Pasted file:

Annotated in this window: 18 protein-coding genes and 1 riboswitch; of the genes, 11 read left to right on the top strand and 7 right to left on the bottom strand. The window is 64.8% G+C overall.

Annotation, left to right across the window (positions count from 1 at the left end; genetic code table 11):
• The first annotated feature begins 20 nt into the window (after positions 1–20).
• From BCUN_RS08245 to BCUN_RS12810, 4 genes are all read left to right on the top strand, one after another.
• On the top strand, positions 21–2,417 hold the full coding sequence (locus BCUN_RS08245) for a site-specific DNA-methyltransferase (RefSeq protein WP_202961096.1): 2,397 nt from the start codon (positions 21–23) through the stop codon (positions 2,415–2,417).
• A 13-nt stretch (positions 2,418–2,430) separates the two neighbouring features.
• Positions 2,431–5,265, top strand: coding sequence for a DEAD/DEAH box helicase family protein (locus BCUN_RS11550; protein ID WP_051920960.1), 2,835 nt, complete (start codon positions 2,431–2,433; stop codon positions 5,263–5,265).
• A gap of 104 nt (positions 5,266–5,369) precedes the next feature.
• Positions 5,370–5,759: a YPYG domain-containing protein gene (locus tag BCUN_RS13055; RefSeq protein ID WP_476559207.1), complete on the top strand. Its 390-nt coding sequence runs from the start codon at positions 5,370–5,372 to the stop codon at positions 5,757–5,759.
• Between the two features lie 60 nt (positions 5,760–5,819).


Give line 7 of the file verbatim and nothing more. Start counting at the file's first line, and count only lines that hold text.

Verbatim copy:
• Positions 2,431–5,265, top strand: coding sequence for a DEAD/DEAH box helicase family protein (locus BCUN_RS11550; protein ID WP_051920960.1), 2,835 nt, complete (start codon positions 2,431–2,433; stop codon positions 5,263–5,265).